Well, at least not for those of us with social anxiety.
As far back as I can remember, I had always feared my ‘first days’ — whether that was my first day of second-grade, first day of a college lecture, or even first days in a new team at work. Sure, they’re exciting and highlight a new beginning with new challenges and opportunity, but for some reason they tend to always involve the dreaded ice-breaker.
I understand the concept, I really do. I even appreciate its effort. It is wonderful to use the start of something new to level the playing field and make sure everyone participating becomes acquainted with one another. It is a great way to foster inclusion and reduce the fear of the unknown. Unfortunately, one of the most common ways of doing this includes the ever-daunting ‘fun fact.’
Not that this needs any context, but the concept here is to go around the room and while everyone introduces themselves, they also include a random, open-ended fun fact.
For those of us with social anxiety, it is already a miserable chilling experience to stand up and announce our name in front of others, but to add in an open ended question that could allow judgement is plain cruel.
Even typing this, I’m realizing how delicate I sound, but hear me out — if the point of this ice breaker is to make everyone feel welcome and comfortable, why aren’t we doing our absolute best to make that happen?
If you are thinking ‘I don’t know anyone with social anxiety, so this is irrelevant’ you’re probably wrong. In fact, the Social Anxiety Association estimates that over half a billion (with a b!) people have some form of social anxiety. This nonprofit also lists the many hallmark features of social anxiety and if you review the list, you’ll notice the seemingly harmless introduction triggers a myriad of anxiety inducing scenarios for those of us with social anxiety including general anxiety around:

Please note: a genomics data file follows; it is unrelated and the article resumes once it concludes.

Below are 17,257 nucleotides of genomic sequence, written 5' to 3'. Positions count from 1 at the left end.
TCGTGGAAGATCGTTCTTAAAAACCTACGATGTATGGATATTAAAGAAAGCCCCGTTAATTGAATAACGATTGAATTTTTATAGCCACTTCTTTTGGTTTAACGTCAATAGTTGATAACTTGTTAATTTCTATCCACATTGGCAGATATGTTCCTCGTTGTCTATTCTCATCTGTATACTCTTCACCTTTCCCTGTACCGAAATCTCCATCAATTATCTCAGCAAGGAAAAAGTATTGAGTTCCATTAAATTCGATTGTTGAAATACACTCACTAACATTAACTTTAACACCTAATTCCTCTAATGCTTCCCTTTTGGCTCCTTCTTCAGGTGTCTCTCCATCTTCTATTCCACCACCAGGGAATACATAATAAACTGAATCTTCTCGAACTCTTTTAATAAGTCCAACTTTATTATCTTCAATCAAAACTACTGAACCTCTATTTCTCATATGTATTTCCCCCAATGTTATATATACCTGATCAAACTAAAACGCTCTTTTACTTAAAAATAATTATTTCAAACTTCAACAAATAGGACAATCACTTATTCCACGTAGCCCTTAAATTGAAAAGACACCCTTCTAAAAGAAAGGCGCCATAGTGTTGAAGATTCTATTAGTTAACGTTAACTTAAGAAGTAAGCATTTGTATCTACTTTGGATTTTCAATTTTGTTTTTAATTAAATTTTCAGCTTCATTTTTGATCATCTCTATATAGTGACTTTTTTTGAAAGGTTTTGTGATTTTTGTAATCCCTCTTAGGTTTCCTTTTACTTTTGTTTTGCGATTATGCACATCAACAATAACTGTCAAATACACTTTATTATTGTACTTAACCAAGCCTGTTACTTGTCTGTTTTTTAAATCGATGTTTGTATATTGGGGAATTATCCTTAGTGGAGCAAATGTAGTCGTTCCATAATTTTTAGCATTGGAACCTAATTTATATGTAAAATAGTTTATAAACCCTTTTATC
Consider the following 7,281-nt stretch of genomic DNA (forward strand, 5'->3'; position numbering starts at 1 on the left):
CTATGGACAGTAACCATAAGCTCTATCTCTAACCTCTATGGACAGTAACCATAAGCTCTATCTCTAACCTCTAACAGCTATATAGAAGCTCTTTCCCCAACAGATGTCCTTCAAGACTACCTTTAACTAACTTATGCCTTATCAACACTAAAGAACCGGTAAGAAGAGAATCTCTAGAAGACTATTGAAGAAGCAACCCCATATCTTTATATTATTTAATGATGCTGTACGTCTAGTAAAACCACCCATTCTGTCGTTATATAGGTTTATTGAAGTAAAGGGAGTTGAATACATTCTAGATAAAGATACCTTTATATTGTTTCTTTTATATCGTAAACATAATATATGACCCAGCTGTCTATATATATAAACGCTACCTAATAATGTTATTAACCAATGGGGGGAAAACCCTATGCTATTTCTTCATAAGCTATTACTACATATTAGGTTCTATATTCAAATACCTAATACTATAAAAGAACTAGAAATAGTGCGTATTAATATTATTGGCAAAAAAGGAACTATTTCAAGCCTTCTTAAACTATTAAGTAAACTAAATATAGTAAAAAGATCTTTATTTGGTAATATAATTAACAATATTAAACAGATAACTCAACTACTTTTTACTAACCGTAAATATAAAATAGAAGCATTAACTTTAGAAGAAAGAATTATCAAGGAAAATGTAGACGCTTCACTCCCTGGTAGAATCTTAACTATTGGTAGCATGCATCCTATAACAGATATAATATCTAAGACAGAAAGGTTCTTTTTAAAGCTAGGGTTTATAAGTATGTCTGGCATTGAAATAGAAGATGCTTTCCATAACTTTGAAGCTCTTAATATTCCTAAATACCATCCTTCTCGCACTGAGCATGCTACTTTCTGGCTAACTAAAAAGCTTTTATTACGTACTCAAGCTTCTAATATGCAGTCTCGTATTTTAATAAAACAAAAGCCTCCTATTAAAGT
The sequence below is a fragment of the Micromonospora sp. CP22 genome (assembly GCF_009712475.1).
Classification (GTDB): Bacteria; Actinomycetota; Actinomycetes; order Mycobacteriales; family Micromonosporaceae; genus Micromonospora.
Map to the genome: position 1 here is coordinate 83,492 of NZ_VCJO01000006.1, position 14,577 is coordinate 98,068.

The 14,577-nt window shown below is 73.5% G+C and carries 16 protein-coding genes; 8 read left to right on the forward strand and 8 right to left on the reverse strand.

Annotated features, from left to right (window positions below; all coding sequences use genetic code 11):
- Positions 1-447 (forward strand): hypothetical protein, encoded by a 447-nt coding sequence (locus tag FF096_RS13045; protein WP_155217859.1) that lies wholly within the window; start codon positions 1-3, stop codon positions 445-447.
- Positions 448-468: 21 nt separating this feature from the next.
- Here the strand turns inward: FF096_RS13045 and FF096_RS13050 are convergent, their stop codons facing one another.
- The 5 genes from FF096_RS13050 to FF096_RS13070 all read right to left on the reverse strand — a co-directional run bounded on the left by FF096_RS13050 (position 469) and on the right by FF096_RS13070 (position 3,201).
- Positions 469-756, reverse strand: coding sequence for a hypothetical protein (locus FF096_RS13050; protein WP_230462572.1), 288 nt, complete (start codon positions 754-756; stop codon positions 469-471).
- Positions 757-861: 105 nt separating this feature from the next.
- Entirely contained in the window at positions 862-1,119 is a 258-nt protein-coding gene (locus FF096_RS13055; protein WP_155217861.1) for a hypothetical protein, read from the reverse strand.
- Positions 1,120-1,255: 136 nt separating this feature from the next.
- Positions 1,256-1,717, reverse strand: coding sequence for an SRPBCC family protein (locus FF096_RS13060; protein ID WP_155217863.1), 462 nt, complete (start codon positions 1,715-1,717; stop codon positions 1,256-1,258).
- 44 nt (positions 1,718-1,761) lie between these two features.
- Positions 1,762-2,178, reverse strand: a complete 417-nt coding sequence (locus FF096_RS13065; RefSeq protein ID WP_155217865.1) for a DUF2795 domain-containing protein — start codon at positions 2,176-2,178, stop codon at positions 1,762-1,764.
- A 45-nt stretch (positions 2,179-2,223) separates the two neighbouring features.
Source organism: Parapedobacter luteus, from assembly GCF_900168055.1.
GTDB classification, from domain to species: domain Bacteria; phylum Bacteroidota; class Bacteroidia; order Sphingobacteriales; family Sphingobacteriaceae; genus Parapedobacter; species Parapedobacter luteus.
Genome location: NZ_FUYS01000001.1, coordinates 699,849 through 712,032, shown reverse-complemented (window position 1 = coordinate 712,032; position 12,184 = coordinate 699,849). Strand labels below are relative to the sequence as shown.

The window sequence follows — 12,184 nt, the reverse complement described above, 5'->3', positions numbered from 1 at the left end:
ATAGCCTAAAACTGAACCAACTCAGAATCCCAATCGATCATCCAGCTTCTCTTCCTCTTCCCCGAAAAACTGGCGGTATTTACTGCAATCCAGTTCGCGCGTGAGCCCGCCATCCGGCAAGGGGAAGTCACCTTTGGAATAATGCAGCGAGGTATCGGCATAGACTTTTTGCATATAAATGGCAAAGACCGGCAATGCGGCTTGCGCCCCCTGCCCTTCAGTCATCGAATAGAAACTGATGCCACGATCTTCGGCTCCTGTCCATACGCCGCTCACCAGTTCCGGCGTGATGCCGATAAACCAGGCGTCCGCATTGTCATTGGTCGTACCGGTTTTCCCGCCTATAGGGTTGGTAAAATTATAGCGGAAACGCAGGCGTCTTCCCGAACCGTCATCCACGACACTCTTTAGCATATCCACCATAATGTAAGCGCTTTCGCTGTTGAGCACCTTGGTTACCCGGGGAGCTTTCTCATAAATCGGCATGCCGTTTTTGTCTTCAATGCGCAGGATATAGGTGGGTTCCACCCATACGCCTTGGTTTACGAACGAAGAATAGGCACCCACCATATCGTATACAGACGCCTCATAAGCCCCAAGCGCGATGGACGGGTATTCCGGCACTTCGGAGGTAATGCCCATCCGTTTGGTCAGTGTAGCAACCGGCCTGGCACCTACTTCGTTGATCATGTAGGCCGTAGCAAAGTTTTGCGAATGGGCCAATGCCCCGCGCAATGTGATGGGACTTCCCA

- being introduced to other people
- being teased or criticized
- being the center of attention
- being watched or observed while doing something
- having to say something in a formal, public situation
- meeting people in authority (“important people/authority figures”)
- feeling insecure and out of place in social situations (“I don’t know what to say.”)
This list of the many scenarios that cause distress for socially anxious people seem to almost directly describe an introduction/ice-breaker type scenario!
Personally, when I am asked to give a fun fact, my mind races as I spiral, worried about what type of ‘fun fact’ to share. Will people judge mine? Should I make it funny? Should I just say something bland and hope everyone forgets? Do I even have fun facts? How are people doing this so confidently? Even worse, social anxiety has very physical manifestations for many people, including voice changes like shaky voice, stuttering, and/or quietness.
So, I am proposing a simple modification. Forget your open-ended fun fact question and help some people with social anxiety have a better first day. I mean, in these times, it is the least we can do. I’ve even come up with some alternatives for you other busy teachers or managers likely leading these.
If you want to do a fun-fact type of prompt, that is understandable. It is a super quick way to make introductions seem more fun. But, try making them categorized to reduce the overall anxiety of having to think about the type of fact one would share, such as “When you introduce yourself, please also share the name of your favorite movie.” This category limits the amount of thinking someone has to do to come up with something and reduces the range of possibilities, thus eliminating the fear that their fun fact will be judged or laughed at. If everyone’s saying movies, my movie won’t seem so different.
Now that I am helping to manage some staff (what!? who let me do that!?), I’ve had to come up with some new ways to break the ice and build our team rapport. Luckily, there are no shortage of good suggestions here on Medium already:
For those of you without social anxiety, you might think this is crazy, which I understand. The fun fact seems so harmless. But, if a super simple modification will help one of your staff members or students feel more comfortable, it is at least worth a shot! There are no shortages of anxiety triggers in the age of COVID, let’s do our part as leaders to help in the little, yet meaningful ways that we can.